In 1886, during repairs to an old house in Wellington (Somerset), a blocked-off roof space was found to contain broom-sticks and a length of rope interwoven with goose and rook feathers. The workmen who found it called it ‘a witches’ ladder’, but other local informants thought it was used in cursing, and would have been hidden in the victim's house. Sabine Baring-Gould describes this procedure in his novel Curgenven (1893), but the details are probably his invention. Other informants, in the early 20th century, said the object must have been a ‘wishing rope’, or that the maker would have hung it outside, either ‘to draw the milk from her neighbours’ cowsheds’ or to summon some-one magically (Tongue, 1965: 67–8).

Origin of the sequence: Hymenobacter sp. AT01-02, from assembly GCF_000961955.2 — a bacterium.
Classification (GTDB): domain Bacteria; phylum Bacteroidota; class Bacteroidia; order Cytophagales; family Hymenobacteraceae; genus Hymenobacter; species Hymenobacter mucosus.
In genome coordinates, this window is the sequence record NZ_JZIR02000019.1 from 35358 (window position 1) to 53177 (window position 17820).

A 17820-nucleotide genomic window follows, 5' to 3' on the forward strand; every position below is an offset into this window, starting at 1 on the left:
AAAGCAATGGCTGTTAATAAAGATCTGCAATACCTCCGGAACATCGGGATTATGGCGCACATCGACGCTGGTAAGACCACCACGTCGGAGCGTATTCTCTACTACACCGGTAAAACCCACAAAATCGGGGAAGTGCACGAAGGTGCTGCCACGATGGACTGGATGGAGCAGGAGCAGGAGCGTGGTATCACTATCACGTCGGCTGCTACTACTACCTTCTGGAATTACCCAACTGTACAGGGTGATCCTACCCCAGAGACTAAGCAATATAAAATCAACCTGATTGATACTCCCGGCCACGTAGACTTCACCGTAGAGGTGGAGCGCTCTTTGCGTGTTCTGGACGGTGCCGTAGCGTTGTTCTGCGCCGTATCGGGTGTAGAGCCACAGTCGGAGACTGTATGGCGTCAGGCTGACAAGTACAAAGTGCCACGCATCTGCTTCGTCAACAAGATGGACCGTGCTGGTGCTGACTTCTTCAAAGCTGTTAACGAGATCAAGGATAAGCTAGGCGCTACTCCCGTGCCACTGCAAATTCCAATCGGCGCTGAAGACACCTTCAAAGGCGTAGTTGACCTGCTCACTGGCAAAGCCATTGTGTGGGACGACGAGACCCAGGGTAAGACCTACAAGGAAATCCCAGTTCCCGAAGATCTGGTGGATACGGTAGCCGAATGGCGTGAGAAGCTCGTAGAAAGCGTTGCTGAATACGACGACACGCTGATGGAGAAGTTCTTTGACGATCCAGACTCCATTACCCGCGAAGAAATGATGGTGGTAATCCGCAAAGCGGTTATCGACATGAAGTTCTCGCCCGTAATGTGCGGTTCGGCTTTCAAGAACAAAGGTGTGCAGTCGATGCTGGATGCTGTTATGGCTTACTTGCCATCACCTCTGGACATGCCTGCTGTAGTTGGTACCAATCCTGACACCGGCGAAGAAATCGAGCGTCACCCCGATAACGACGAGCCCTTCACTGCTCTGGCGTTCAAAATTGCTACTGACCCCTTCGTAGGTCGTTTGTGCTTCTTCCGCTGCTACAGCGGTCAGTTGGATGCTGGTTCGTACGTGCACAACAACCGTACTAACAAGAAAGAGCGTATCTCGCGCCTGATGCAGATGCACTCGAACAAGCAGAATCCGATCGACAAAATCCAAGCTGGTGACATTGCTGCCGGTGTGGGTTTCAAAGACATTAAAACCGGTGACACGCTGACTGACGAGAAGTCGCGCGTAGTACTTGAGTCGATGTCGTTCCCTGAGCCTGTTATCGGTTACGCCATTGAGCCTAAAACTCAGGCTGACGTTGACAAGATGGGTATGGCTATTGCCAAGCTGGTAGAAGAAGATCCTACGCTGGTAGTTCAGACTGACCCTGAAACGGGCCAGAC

Abraham Colles, Folk-Lore Journal 5 (1887), 1–3, and correspondence, 81–4, 257–9, 354–6.